Surprisingly, the team has gotten into the win column on the road even while Eric Gordon has struggled on this trip. After scoring at least 19 points in 24 of his first 25 games this season, he's had 16, 15 and 15 on this trip. To make matters worse, he was a turnover machine in Philadelphia with five and tonight with seven (!). Still, he'll take the wins over the personal accomplishments. He's still a major threat out there, which is opening up things for other players. If he can clean up his ball handling issues, he'll be fine.

The Clippers seemed to be dead in the water as they left LA for this three game trip. After their abysmal second half in Philadelphia, even more so. But things can change pretty quickly, and their first back to back road wins since November 2007 now have the team returning to LA on a high note. With winnable games against the Wolves, Rockets and revamped Suns at home, followed by a roadie in Sacramento, the Clippers could actually get on a little winning streak here.

A quick word on depth: The citizens of Clips Nation obsess about every little thing Clippers related. Every roster spot is precious; every front office move is scrutinized. That's as it should be. We're a Clippers community. This is a Clippers blog, after all. Where else can you obsess about these things? Many citizens were less than thrilled with roster moves that brought the likes of Brian Cook and Jarron Collins to the team. These are not the most exciting guys to have around, I would agree. But look at what Chicago was reduced to tonight. With Noah and Gibson out, Kurt Thomas played 16 minutes (he had played 13 on the season up to this point), and Brian Scalabrine played 3. Brian Cook and Jarron Collins have limited charms, but they're infinitely preferable to Kurt Thomas (at 38) and Brian Scalabrine (at any age), aren't they? The point is, with 30 teams in the NBA, the 12th through 14th guys on your bench are bound to be limited in some way. Chicago seems particularly thin in the front court, though I thought Asik played well and can't really figure out why Thibodeau ignored him down the stretch.

Random Moment: Carlos Boozer is LOUD. You can here his voice on every play he's out there. My favorite was in the first quarter, shortly after Asik had checked in. Asik was defending Griffin on the right block, where Blake loves to fake right and spin right. Boozer was on the weak side, coaching Asik: "Watch the spin, watch the spin." When Blake executed the spin perfectly, leaving Asik clutching at air, you could once again here Boozer's voice: "Day-ammm."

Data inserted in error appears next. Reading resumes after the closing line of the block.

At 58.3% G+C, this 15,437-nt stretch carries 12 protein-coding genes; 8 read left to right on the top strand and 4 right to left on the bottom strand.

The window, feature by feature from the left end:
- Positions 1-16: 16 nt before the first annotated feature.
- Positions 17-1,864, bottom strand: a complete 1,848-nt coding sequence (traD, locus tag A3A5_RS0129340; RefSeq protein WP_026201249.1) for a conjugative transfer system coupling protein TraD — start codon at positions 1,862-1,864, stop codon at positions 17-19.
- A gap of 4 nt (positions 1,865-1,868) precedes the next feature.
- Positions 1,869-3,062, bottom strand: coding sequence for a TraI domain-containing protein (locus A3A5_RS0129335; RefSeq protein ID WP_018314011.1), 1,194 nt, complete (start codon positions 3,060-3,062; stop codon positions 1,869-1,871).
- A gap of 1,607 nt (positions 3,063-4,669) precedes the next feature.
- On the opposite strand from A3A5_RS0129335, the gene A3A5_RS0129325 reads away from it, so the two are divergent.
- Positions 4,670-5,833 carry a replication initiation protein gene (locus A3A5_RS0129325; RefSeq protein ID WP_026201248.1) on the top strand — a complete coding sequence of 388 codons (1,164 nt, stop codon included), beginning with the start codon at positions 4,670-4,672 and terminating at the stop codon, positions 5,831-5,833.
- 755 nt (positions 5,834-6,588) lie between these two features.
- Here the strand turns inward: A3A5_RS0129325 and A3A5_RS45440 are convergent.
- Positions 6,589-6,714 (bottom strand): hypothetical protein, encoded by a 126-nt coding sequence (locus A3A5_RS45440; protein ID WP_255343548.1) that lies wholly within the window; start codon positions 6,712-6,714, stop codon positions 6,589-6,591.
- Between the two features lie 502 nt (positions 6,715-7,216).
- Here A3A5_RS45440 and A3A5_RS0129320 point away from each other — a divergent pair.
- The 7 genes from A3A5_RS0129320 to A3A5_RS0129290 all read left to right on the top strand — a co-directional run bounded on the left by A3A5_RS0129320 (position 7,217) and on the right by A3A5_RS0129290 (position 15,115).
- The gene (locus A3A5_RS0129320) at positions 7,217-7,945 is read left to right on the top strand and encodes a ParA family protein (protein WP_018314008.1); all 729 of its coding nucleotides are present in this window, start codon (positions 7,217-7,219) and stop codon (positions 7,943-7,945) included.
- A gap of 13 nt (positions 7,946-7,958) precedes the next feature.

Bizarre Whistle of the Game: I wasn't crazy about the foul call at the end. No one really talked about it, but if you watch the replay, Rasual goes pretty much straight up. He's entitled to his space, and the rule of verticality says that if he goes straight up, he's not committing a foul. Rose had nowhere to go on that play, and while there was contact, as I said I think Butler was vertical, so I don't like to see the refs bailing Rose out like that, especially on such a crucial play. I would have liked it a lot less had Rose made that second free throw, I can tell you that. It's hard to complain much though, as the Clippers seemed to get the benefit of the whistles through most of the game, which is not something they experience much, especially on the road.

At any rate, that wasn't the bizarre whistle of the game; it was not particularly unusual. Instead I'm going to go with one that once again demonstrates the lack of consistency in NBA officiating. In the third quarter, with the Clippers trying to break the game open, the Clippers got a steal and Griffin and Gordon were on a 2 on 1 break. Blake looked to pass ahead to Gordon, and Derrick Rose bit on the look, after which Griffin kept the ball with a clear path to a dunk. And Dick Bavetta called Blake for a discontinued dribble.

Now, I understand what Bavetta was saying there, but come on - there's got to be SOME consistency in the game, right? In reality, Griffin's dribble was no more a violation than about half of the dribbles in every NBA game. It was completely normal by today's NBA standards. Just because it caused Rose to bite on a pass fake doesn't make it a discontinued dribble. I mean, I watched Carmelo Anthony execute a one handed crossover the other day. How is that even possible within the rules as written? Answer - it's not. But the NBA almost never calls it, and Bavetta should never have called this one tonight. The fact that it also eliminated a breakaway dunk just makes it tragic. The NBA should fine Bavetta for interfering with a highlight.